Building on its open platform vision, HP took the wraps off its state-of-the-art laboratory to help companies develop, test, certify and deliver the next generation of materials and applications for 3D printing. Located in Corvallis, Oregon, the new HP 3D Open Platform Materials and Applications Lab will offer partners a range of equipment and in-house expertise to accelerate materials and applications innovation, which is critical to quickening the evolution and adoption of 3D printing technologies.
Corvallis, Ore., is home to some of the most advanced 3D printing technologies being developed by HP with the end goal of fostering a partner-driven, open materials marketplace to accelerate the creation of production-ready 3D printed parts.
The lab occupies a 3,500 square-foot space where 3D materials partners can jumpstart product development, test new materials and get real-time feedback from engineers.
The focus on cross-industry collaboration at the new lab is meant to spur innovation and speed time-to-market (and crack into the $12 trillion manufacturing industry) with new 3D printing materials and applications that are reliable, safe and affordable.
The new 3D materials and applications lab will be a proving ground for HP’s 3D print technology and its initial partners, who can use the lab space to test new, powdered raw materials to use in HP’s 3D printers.
“In order for 3D printing to go mainstream, you need the materials piece to take off with the technology or the ecosystem won’t flourish,” said Tim Weber, global head, 3D Materials and Advanced Applications at HP. “We want materials companies to work with their customers and drive innovation on our platform.”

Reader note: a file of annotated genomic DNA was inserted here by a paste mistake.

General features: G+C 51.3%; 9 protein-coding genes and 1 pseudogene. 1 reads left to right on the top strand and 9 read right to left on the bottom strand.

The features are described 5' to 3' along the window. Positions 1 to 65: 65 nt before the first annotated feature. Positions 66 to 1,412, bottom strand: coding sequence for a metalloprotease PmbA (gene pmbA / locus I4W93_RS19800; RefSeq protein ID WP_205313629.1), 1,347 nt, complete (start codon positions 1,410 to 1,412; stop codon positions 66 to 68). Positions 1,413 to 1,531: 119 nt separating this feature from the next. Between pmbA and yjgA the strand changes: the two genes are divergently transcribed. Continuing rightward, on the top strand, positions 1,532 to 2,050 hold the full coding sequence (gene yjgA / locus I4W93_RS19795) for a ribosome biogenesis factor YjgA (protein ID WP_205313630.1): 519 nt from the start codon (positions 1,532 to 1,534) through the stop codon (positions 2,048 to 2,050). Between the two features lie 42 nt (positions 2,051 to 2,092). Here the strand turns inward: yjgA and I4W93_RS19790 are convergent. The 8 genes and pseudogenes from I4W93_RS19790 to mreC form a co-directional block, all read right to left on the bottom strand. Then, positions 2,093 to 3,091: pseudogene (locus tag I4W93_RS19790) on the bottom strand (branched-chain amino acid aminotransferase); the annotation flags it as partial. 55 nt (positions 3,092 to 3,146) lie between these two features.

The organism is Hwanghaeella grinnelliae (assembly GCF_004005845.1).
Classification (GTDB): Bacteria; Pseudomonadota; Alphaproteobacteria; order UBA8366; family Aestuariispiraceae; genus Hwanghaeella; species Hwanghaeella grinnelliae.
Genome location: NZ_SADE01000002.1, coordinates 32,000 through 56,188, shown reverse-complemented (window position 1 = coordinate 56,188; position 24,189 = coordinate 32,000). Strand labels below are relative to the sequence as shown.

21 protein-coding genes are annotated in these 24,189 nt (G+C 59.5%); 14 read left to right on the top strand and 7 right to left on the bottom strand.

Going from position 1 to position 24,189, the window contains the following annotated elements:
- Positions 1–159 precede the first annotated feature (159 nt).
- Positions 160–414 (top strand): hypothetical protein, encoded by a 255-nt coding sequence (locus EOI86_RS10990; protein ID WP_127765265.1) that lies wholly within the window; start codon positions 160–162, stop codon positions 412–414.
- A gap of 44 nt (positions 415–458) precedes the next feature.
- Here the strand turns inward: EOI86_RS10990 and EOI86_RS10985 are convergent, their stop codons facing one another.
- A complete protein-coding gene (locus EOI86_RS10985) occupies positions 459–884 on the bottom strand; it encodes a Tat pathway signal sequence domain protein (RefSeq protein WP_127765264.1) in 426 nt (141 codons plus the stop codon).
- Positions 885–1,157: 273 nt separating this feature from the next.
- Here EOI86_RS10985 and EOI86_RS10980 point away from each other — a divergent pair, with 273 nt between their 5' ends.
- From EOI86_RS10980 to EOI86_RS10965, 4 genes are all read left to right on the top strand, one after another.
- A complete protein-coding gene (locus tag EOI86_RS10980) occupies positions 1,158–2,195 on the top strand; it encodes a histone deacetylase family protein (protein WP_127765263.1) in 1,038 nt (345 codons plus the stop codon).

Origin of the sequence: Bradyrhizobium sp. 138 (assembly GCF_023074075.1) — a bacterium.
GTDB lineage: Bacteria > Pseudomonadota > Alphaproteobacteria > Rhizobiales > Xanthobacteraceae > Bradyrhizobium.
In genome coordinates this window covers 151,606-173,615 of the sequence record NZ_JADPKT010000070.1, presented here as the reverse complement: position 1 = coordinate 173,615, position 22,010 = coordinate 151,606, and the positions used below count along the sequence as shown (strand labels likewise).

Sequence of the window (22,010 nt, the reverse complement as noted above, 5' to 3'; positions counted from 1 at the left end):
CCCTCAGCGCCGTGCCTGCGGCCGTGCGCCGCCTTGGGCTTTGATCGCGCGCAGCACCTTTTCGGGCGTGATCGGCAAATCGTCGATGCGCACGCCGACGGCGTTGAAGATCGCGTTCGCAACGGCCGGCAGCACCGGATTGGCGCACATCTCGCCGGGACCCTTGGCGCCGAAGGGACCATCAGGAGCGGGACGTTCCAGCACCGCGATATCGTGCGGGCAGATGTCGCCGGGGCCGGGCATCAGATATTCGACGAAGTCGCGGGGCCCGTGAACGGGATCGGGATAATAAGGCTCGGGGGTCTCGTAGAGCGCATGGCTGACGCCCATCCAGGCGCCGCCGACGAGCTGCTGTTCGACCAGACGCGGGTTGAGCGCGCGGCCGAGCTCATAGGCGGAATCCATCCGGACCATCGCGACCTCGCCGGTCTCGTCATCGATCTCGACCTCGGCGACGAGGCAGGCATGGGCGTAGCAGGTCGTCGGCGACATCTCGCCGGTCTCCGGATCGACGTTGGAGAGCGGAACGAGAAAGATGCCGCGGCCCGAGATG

Currently, HP is working with four of the world’s leading materials companies to co-develop new materials and refine the materials certification process, but will continue to add partners to the program. Arkema, BASF, Evonik and Lehman & Voss announced their commitment to the HP Open Platform and are working on certified materials for the HP Jet Fusion 3D 4200 and HP Jet Fusion 3D 3200 printers.
HP Multi Jet Fusion technology sets the stage for future platforms that could transform color, texture, and mechanical properties at the “voxel” level—a 3D unit of measure that’s just about 50 times the width of a human hair. Manipulating printing materials could create 3D printed objects with conductivity, flexibility, embedded data, and translucency—and that’s just the beginning.
Faced with such a complex undertaking, HP is looking to partners for help. When companies develop new products, they typically engage with materials suppliers for the testing and prototyping of specialty applications. There are thousands of them, many of which are proprietary formulations.
According to Weber, it’s a win-win: partners can solve customer problems using 3D print technology while HP expands its materials library. Partners send engineers to work in the lab on HP’s tools and printers, who will return with what they learned to iterate on the materials in rapid development cycles.
“There’s no way that HP itself can develop and certify the some 30,000 materials made by all the materials companies in the world,” said Weber. “Working together in a hands-on, agile development environment enables us to test and certify materials that are compatible with our Multi Jet Fusion technology.”
HP aspires ultimately to open a materials platform so customers can have an experience similar to an app store, where they have variety of certified materials to choose from. In October, Evonik became the first partner to announce a certified material.
But materials are just one piece of the 3D printing puzzle, according to Weber, it’s about changing more than 70 years of entrenched business practices and behavior in the manufacturing industry. Driving materials innovation enables HP to demonstrate that 3D printing can replace this traditional manufacturing model by lowering costs and meeting or exceeding existing standards for quality and reliability.
“We must rethink the entire lifecycle of a manufactured part, from design to delivery, he said.